When Pastor Justin Simmons from Spencer asked her if she had documentation of her claims of discrimination, her reply, “I don’t see how that’s relevant to this discussion!”
But days before Thursdays meeting, after agreeing to allow media to attend, Pastor Jonathan Pinson asked Carmichael directly, if any of the proponents of the legislation would also be invited?
Carmichael lied to the pastor and told him that “he had not invited any of the proponents of the bill.”
The lie lured the dozen or so pastors and Christian businessmen and women, into Thursday’s public forum. Once there, the pastors were placed upon a senate committee platform, facing a podium as if they were all on trial.
After being allowed to make opening statements, the pastors were then forced to sit through several presentations including the non-sensical one by Opportunity West Virginia. And all were by homosexual/affirming activists, attempting to discourage the pastors from adhering to their sincerely held religious beliefs on sexuality and biology. Only Family Policy Council President, Allen Whitt, who Carmichael didn’t expect to attend, took the opportunity to rebut the invited activists.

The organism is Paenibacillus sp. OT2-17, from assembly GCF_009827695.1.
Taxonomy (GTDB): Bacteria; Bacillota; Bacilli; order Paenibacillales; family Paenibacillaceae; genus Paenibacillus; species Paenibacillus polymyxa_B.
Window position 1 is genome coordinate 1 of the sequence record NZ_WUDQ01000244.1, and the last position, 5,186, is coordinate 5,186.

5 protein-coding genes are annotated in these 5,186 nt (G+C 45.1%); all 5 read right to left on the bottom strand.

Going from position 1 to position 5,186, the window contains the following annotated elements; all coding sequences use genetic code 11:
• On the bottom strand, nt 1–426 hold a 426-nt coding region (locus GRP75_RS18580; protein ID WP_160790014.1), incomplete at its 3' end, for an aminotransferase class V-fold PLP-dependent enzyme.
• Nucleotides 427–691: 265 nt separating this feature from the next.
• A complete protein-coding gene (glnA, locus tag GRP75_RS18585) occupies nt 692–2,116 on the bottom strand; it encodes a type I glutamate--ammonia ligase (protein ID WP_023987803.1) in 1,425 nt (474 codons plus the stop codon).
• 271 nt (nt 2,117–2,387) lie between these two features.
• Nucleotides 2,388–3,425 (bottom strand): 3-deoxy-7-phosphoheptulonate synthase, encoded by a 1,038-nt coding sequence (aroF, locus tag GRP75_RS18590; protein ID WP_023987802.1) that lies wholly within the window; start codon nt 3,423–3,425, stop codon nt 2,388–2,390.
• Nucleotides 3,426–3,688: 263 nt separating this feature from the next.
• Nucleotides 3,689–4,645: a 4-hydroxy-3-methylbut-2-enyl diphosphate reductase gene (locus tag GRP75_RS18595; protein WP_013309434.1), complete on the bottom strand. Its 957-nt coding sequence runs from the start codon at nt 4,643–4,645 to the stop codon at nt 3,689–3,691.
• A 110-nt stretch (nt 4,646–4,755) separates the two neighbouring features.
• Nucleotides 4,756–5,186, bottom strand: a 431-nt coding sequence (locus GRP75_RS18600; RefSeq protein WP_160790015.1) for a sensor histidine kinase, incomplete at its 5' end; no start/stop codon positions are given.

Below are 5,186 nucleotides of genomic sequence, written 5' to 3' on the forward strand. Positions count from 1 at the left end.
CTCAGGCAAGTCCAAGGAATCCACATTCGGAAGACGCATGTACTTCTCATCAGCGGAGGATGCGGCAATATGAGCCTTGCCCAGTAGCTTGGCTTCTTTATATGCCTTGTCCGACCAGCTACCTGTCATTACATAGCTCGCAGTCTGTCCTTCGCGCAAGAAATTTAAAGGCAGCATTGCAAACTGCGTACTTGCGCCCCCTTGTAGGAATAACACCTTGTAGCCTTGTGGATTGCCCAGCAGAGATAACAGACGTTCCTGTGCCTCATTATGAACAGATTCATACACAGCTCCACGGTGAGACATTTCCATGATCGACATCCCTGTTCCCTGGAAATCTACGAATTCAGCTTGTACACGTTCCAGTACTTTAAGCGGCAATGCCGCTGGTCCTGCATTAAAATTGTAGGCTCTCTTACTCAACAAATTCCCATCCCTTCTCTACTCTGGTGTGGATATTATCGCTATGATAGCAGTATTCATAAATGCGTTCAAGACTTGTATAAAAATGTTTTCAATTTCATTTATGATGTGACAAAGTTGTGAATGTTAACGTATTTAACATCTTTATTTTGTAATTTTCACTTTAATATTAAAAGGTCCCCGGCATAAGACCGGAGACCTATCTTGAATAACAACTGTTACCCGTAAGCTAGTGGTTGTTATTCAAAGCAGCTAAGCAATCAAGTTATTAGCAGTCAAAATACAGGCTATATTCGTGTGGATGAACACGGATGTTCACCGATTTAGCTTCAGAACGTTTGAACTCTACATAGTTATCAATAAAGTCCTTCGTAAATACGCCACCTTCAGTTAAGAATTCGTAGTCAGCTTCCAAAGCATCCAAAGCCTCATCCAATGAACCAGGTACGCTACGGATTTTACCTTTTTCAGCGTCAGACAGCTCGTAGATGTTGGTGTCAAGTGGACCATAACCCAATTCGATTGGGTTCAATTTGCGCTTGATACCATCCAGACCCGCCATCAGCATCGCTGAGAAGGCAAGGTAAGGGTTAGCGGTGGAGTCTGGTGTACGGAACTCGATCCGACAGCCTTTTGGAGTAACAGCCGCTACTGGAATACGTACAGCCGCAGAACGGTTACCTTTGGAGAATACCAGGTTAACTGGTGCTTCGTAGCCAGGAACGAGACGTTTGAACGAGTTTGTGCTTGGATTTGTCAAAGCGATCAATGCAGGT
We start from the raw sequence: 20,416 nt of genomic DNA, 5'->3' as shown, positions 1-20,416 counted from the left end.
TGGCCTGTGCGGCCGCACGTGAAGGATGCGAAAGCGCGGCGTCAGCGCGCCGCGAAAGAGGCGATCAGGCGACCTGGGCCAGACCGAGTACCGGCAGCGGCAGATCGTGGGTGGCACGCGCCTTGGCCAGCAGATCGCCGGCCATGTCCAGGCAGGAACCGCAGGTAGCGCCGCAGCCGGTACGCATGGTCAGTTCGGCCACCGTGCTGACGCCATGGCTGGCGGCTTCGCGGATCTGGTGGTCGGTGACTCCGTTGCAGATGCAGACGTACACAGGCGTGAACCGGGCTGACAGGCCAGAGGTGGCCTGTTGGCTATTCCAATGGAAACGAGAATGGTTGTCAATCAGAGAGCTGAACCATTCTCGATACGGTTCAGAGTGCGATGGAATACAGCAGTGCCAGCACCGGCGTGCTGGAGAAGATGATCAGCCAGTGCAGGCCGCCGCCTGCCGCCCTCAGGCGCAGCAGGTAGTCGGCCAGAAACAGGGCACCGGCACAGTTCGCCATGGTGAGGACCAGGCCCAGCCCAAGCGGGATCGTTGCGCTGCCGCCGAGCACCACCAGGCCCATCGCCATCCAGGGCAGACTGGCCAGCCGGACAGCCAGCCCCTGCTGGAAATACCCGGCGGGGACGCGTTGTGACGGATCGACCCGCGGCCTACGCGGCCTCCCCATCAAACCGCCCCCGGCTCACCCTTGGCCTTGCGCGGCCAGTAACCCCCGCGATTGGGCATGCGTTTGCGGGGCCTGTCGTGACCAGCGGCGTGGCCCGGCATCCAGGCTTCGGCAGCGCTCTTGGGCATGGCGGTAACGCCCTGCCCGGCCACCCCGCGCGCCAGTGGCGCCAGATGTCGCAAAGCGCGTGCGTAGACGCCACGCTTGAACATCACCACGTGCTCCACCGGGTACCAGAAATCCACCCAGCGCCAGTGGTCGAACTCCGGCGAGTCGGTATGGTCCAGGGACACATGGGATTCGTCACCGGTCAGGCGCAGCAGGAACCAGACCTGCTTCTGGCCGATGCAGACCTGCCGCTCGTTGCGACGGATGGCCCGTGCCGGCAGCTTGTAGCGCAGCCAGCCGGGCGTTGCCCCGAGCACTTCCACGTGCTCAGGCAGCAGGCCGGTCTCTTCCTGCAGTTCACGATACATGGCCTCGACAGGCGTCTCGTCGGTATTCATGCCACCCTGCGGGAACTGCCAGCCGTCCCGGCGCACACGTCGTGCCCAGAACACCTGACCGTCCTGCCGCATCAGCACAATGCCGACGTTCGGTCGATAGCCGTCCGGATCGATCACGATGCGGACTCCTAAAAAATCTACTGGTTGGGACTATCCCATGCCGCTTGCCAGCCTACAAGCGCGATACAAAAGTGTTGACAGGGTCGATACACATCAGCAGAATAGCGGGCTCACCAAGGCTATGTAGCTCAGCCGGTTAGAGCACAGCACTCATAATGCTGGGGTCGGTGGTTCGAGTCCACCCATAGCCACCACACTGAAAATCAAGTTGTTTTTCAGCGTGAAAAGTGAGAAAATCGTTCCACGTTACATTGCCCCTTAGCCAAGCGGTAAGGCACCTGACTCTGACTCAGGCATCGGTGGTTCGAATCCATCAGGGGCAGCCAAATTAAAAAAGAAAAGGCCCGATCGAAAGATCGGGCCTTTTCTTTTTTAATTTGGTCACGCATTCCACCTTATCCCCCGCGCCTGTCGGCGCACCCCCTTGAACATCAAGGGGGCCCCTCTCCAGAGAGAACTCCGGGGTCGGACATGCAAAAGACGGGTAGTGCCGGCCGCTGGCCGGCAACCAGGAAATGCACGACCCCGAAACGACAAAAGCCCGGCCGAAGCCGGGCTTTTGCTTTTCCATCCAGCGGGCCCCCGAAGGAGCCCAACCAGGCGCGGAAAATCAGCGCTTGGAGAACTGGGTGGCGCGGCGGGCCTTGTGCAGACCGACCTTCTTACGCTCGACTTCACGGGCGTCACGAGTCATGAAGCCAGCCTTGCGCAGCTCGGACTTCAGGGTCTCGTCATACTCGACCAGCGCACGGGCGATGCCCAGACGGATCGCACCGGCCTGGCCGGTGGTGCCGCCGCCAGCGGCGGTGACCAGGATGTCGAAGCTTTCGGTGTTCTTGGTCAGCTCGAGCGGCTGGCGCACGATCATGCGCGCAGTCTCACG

Afterwards, state radio network MetroNews, was running clips of Carmichael stating, “I’m glad that both sides got to hear the other’s perspective.” This was clearly a planned, public dressing down of men and women of faith, who had dared challenge the Republican president of the West Virginia State Senate. And simultaneously Carmichael hopes that this “forum” will help keep this bill alive.
A version of the Fairness Act was used to sue Colorado cake baker Jack Phillips and torment him for seven years before the Supreme Court finally sided with him. Already the West Virginia version has met with much public backlash from West Virginian’s who recognize the bill isn’t about protecting anyone from discrimination. It’s about demanding affirmation at the long arm of the law and creating new law suits against hard-working small businesses.
Thursday’s deception and ambush, by Carmichael was clear retaliation against these pastors. Carmichael has a strong primary challenger on May 12th in House Delegate Jim Butler, who is opposed to the Fairness Act.